But our Heavenly Father's plan has so safeguarded us that none will be total failures here, except those who would also fail of life there,—in the Millennium. While the way to joint-heirship is very "narrow," as the prize to be gained is very valuable, yet the Lord's provision for the "great company" of the consecrated, who fail as "overcomers," his arrangement for their special scourging as sons and for bringing them through great tribulation for the "destruction of the flesh" which they did not overcome and "sacrifice" as they had covenanted to do, will be so complete that all who would be worthy of life at all will be purified and made white and tried, and be "saved so as by fire," though their works shall suffer loss—the loss of the great prize of joint-heirship with Christ. See the letters and answers in last issue. See also again the article to which you refer and one in our issue of Feb. 15th—"The King's Highway;" also, "The Scape Goat Class" in TABERNACLE SHADOWS OF BETTER SACRIFICES, pp. 59-63.

These are good resolutions, dear Brethren: Any who run for anything less than the great prize of our high calling are making a great mistake. God's way is not only the best in the end, but the best all the way to the end. Those who, though loving the Lord and righteousness, cling to the desires of the world and the flesh, and endeavor to drag these along in the race, are never satisfactory to the Lord nor to themselves. And they find "the destruction of the flesh" a much more severe ordeal than its "sacrifice" would have been; for the Lord's smile is upon those who joyfully sacrifice what they can in [R1790 : page 75] his service. Go on, dear Brethren, the King is your Brother as well as your Lord, and his "grace is sufficient for you." He says, Be thou faithful unto death, and I will give thee a crown of life. Faithfulness means to the extent of your ability: and none of us should expect to be owned at all of the Lord unless willing to do according to our [R1790 : page 76] ability in his service. The love of Christ constraineth us to do no less than this.]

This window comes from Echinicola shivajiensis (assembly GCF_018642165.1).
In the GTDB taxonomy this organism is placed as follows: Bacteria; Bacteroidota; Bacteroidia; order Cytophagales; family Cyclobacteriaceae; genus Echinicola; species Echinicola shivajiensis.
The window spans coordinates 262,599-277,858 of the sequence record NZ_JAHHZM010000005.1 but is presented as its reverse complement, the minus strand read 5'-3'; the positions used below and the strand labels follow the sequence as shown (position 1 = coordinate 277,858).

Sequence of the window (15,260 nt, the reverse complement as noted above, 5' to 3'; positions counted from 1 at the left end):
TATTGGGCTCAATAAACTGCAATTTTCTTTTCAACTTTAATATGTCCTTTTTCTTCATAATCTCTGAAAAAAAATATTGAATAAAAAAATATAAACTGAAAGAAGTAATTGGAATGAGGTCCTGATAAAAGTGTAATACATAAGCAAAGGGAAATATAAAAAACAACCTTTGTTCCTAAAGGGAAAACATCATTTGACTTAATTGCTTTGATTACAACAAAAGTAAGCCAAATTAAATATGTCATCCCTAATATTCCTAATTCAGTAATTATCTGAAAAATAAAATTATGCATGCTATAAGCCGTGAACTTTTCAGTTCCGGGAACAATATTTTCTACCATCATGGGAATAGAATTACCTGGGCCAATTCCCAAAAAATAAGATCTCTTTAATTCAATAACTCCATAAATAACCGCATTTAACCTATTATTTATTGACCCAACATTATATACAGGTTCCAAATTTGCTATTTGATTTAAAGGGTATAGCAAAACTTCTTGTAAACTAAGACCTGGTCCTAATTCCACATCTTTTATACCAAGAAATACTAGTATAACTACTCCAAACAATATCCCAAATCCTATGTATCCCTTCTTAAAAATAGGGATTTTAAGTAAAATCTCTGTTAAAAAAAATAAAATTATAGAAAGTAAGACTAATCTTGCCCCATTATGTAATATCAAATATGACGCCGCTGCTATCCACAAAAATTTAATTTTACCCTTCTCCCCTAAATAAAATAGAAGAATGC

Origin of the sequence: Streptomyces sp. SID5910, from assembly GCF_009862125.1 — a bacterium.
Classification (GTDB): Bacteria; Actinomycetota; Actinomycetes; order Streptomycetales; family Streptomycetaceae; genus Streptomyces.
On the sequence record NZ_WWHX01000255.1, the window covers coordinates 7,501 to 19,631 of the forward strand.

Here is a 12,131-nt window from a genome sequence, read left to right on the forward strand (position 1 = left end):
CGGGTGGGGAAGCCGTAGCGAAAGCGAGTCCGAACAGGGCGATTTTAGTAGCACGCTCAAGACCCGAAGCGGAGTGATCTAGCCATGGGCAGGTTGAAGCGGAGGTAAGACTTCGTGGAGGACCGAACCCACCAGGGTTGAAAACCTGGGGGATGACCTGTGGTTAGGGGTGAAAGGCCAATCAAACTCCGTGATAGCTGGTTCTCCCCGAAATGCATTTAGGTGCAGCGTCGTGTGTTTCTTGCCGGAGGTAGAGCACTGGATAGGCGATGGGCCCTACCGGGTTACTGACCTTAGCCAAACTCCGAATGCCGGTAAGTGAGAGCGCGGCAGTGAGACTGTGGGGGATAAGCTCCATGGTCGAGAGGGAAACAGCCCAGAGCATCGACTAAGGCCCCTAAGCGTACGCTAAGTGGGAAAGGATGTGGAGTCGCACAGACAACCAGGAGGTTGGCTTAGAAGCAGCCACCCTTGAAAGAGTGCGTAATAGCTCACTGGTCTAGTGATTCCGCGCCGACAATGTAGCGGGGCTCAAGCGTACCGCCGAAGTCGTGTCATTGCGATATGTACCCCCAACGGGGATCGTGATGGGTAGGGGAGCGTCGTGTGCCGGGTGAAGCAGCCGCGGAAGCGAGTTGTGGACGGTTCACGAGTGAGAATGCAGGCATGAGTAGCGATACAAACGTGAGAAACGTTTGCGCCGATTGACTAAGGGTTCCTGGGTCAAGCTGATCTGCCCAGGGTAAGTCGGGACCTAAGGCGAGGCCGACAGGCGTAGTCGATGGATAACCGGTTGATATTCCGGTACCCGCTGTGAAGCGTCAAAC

DEAR BRO. RUSSELL:—Your kind favor of the 14th ult. with letter of Bro. Green came duly and was read with much interest.